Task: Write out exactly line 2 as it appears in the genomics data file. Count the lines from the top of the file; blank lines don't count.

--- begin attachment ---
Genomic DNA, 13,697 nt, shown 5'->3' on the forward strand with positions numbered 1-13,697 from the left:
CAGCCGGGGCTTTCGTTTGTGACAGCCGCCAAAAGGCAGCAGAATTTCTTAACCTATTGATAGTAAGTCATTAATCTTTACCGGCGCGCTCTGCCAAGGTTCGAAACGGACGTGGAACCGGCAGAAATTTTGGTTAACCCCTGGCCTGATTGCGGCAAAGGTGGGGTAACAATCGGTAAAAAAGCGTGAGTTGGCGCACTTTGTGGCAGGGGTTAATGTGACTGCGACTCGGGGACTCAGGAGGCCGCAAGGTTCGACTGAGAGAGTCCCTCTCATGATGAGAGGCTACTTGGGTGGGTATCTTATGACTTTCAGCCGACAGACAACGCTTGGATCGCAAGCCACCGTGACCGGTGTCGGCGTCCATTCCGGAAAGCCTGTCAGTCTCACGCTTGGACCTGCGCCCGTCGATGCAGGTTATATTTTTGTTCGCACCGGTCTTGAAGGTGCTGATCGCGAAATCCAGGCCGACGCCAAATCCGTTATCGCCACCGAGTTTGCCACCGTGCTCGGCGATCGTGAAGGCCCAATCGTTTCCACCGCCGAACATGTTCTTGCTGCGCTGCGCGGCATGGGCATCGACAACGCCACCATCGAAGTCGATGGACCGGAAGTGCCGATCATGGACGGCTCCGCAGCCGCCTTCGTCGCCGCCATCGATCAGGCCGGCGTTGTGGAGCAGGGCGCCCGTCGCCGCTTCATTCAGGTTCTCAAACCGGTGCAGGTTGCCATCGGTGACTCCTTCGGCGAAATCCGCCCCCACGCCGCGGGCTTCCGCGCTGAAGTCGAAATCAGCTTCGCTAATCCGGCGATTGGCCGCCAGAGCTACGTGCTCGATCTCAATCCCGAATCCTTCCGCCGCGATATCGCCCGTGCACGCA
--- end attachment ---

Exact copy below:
CAGCCGGGGCTTTCGTTTGTGACAGCCGCCAAAAGGCAGCAGAATTTCTTAACCTATTGATAGTAAGTCATTAATCTTTACCGGCGCGCTCTGCCAAGGTTCGAAACGGACGTGGAACCGGCAGAAATTTTGGTTAACCCCTGGCCTGATTGCGGCAAAGGTGGGGTAACAATCGGTAAAAAAGCGTGAGTTGGCGCACTTTGTGGCAGGGGTTAATGTGACTGCGACTCGGGGACTCAGGAGGCCGCAAGGTTCGACTGAGAGAGTCCCTCTCATGATGAGAGGCTACTTGGGTGGGTATCTTATGACTTTCAGCCGACAGACAACGCTTGGATCGCAAGCCACCGTGACCGGTGTCGGCGTCCATTCCGGAAAGCCTGTCAGTCTCACGCTTGGACCTGCGCCCGTCGATGCAGGTTATATTTTTGTTCGCACCGGTCTTGAAGGTGCTGATCGCGAAATCCAGGCCGACGCCAAATCCGTTATCGCCACCGAGTTTGCCACCGTGCTCGGCGATCGTGAAGGCCCAATCGTTTCCACCGCCGAACATGTTCTTGCTGCGCTGCGCGGCATGGGCATCGACAACGCCACCATCGAAGTCGATGGACCGGAAGTGCCGATCATGGACGGCTCCGCAGCCGCCTTCGTCGCCGCCATCGATCAGGCCGGCGTTGTGGAGCAGGGCGCCCGTCGCCGCTTCATTCAGGTTCTCAAACCGGTGCAGGTTGCCATCGGTGACTCCTTCGGCGAAATCCGCCCCCACGCCGCGGGCTTCCGCGCTGAAGTCGAAATCAGCTTCGCTAATCCGGCGATTGGCCGCCAGAGCTACGTGCTCGATCTCAATCCCGAATCCTTCCGCCGCGATATCGCCCGTGCACGCA